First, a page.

Solution #3: Conda packages

Conda packages take a different approach to third-party shared libraries. libjpeg and libpng are packaged as additional Conda packages:

$ conda install -c conda-forge pillow
The following NEW packages will be INSTALLED:

  jpeg               conda-forge/linux-64::jpeg-9d-h36c2ea0_0
  libpng             conda-forge/linux-64::libpng-1.6.37-h21135ba_2
  pillow             conda-forge/linux-64::pillow-7.2.0-py38h9776b28_2
  zstd               conda-forge/linux-64::zstd-1.5.0-ha95c52a_0

Those installed libjpeg and libpng can then be depended on by other installed packages. They’re not wheel-specific, they’re available to any package in the Conda environment.

Conda can do this because it’s not a packaging system only for Python code; it can just as easily package shared libraries or executables.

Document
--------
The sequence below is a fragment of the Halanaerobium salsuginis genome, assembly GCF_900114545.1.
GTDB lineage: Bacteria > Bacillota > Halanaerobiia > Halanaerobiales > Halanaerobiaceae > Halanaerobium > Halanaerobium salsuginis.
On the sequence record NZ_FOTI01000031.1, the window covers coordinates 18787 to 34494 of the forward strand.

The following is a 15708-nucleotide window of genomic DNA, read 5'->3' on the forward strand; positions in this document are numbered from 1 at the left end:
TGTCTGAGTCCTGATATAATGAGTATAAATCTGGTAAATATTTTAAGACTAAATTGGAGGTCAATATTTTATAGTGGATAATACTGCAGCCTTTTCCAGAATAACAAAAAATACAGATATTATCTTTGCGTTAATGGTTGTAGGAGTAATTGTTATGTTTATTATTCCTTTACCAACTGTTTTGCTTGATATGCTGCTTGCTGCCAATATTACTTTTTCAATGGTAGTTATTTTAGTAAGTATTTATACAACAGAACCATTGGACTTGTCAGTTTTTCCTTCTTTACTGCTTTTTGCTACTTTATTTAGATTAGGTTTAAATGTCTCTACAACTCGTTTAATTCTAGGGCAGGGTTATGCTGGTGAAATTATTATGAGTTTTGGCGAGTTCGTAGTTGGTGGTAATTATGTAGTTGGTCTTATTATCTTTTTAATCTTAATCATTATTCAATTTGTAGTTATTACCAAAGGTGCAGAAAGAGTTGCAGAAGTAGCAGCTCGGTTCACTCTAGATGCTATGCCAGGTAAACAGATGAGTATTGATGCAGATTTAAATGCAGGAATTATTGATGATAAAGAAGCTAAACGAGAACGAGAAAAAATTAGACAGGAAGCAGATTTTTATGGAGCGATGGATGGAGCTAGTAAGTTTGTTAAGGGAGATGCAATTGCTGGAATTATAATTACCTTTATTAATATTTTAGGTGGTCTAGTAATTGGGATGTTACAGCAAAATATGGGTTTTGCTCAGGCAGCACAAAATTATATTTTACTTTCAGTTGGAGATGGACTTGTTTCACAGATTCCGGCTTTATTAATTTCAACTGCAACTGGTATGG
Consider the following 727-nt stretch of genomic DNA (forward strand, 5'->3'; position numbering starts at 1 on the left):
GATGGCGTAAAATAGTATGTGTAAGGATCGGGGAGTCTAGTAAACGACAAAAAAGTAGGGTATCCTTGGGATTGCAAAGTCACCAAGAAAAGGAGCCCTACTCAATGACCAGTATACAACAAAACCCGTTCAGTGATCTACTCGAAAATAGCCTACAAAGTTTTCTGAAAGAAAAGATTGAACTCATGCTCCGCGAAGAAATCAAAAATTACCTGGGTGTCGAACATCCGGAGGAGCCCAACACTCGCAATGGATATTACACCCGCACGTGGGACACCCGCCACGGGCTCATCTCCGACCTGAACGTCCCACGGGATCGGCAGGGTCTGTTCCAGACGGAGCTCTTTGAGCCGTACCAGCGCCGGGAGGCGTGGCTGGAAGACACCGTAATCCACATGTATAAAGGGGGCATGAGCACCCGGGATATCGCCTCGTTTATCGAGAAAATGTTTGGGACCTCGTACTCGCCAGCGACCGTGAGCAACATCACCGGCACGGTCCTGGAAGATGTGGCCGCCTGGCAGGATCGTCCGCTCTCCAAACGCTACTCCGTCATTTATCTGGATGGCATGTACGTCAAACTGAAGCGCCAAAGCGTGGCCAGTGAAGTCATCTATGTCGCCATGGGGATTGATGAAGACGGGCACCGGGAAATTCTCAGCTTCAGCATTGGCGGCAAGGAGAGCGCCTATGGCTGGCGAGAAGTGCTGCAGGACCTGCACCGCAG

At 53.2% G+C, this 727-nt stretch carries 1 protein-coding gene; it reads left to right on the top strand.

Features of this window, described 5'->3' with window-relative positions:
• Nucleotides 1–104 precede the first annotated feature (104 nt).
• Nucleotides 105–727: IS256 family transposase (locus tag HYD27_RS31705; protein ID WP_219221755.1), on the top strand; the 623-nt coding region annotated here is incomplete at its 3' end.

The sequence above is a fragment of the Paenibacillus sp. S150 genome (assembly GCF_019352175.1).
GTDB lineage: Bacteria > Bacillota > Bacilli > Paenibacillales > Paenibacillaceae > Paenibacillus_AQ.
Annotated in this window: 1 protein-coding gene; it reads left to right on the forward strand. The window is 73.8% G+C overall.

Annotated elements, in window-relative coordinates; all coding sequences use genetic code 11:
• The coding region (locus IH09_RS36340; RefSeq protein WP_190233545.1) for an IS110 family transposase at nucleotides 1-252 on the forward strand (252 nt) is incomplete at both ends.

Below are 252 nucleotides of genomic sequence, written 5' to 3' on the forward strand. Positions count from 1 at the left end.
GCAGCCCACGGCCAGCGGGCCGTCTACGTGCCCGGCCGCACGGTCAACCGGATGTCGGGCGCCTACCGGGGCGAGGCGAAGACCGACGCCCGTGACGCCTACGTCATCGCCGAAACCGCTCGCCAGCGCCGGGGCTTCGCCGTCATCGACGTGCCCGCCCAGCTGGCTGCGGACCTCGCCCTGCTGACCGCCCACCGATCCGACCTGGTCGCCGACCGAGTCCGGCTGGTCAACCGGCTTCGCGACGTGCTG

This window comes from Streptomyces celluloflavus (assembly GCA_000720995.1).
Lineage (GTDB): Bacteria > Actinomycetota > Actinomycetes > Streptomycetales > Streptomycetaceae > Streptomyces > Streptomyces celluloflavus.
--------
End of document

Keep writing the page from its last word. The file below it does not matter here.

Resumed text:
Summary: pip vs Conda

Installs PythonNoYes, as package
3rd-party shared librariesInside the wheelYes, as package
Executables and toolsNoYes, as package
Python source codeYes, as packageYes, as package

PyPI vs. Conda-Forge

Another fundamental difference between pip and Conda is less about the tools themselves, and more about the package repositories they rely on and how they work. In particular, most Python programs will rely on open source libraries, and these need to be downloaded from somewhere. For these, pip relies on PyPI, whereas Conda supports multiple different “channels” hosted on Anaconda.

The default Conda channel is maintained by Anaconda Inc, the company that created Conda. It tends to have limited package selection and be somewhat less up-to-date, with some potential benefits regarding stability and GPU support. Beyond that I don’t know that much about it.

But there’s also the Conda-Forge community channel, which packages far more packages, tends to be up-to-date, and is where you probably want to get your Conda packages most of the time. You can mix packages from the default channel and Conda-Forge, if you want the default channel’s GPU packages.